President Obama has announced his intention to use $30 billion in TARP funds to create a new small business lending fund. In all likelihood, this is $30 billion the taxpayers will never see returned.
This morning the National Center for Education Statistics released a new report, Mapping State Proficiency Standards Onto NAEP Scores: 2005-2007. What the results make clear (for about the billionth time) is that government control of education has put us on a road straight to failure.
David Freddoso of the Washington Examiner reveals how the monopolies that states enjoy over licensing doctors, nurses, and other clinicians reduce access to care for low-income Americans:
A previous post by David Boaz poked fun at bureaucrats in Michigan for threatening a woman for the ostensible crime of keeping an eye on her neighbors’ kids without a government permit. English bureaucrats are equally clueless, badgering two women who take turns caring for each other’s kids.
I (and several colleagues) have blogged before about Citizens United v. Federal Election Commission, the latest campaign finance case, which was argued this morning at the Supreme Court. The case is about much more than whether a corporation can release a movie about a political candidate during an election campaign. Indeed, it goes to the very heart of the First Amendment, which was specifically created to protect political speech—the kind most in danger of being censored by politicians looking to limit the appeal of threatening candidates and ideas.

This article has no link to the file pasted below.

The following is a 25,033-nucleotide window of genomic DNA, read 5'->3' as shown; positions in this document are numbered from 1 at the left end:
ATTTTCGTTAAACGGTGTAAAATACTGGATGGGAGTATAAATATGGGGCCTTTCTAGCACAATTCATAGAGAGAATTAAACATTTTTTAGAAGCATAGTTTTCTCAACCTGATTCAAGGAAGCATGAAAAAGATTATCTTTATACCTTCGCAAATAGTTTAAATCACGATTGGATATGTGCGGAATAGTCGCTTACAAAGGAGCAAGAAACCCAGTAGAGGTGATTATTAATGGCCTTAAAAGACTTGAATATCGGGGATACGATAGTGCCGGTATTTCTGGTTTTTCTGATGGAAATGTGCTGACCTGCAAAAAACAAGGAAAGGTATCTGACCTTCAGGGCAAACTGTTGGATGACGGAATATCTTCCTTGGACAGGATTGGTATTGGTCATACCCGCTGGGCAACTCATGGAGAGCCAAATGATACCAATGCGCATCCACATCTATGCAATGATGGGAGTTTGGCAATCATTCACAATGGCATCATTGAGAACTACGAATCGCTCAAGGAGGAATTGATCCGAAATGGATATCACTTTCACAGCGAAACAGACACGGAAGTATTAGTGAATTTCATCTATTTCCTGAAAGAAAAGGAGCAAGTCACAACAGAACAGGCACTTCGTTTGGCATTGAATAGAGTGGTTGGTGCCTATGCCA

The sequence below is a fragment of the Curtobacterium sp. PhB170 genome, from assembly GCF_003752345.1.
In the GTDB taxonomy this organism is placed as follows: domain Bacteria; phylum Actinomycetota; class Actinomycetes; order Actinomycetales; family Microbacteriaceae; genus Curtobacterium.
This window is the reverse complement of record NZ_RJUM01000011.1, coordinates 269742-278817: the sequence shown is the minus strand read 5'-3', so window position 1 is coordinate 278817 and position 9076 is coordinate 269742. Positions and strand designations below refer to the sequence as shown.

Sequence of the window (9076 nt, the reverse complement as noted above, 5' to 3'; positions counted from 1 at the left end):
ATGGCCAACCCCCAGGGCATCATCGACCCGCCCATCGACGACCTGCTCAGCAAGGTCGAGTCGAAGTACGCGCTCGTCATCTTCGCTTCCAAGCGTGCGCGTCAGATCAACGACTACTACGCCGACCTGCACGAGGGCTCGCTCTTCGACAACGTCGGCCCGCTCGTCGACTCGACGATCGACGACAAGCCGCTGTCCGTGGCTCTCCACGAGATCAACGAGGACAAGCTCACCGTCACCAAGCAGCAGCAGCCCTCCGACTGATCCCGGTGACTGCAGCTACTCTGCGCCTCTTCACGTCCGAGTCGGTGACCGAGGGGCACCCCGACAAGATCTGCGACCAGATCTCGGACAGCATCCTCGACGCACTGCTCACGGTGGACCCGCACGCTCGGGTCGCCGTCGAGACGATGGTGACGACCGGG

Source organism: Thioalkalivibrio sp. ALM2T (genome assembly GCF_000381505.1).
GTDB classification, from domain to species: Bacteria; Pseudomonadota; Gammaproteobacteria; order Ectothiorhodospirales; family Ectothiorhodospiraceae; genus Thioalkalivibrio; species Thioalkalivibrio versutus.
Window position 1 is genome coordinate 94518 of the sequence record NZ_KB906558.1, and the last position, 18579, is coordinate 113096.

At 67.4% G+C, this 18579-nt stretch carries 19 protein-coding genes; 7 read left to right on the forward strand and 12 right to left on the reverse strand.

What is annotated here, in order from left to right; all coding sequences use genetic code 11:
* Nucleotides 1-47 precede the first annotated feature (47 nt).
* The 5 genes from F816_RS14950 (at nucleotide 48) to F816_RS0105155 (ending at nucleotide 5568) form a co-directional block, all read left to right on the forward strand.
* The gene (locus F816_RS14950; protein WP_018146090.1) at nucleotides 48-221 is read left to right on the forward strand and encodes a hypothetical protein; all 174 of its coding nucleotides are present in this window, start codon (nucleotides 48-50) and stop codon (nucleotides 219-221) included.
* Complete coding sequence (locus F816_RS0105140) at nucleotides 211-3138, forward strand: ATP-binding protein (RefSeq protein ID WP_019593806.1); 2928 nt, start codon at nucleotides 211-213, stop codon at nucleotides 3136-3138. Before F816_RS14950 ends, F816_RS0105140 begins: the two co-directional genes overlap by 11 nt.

Last month I blogged about attempts by various state governments to regulate yoga instructors by forcing them to obtain a costly government license. Today the Washington Post has a story on Virginia’s efforts to place the government boot on the necks of its yogis:
Don’t believe everything you read at The Plank – including the part about Sarah Palin’s “death panel” claim being a “lie.”
Since the June House vote on the Waxman-Markey “cap-and-trade” bill, lawmakers from both chambers have backed significantly away from the legislation. The first raucous “town hall” meetings occurred during the July 4 recess, before health care. Voters in swing districts were mad as heck then, and they’re even more angry now. Had the energy bill not all but disappeared from the Democrats’ fall agenda, imagine the decibel level if members were called to defend it and Obamacare.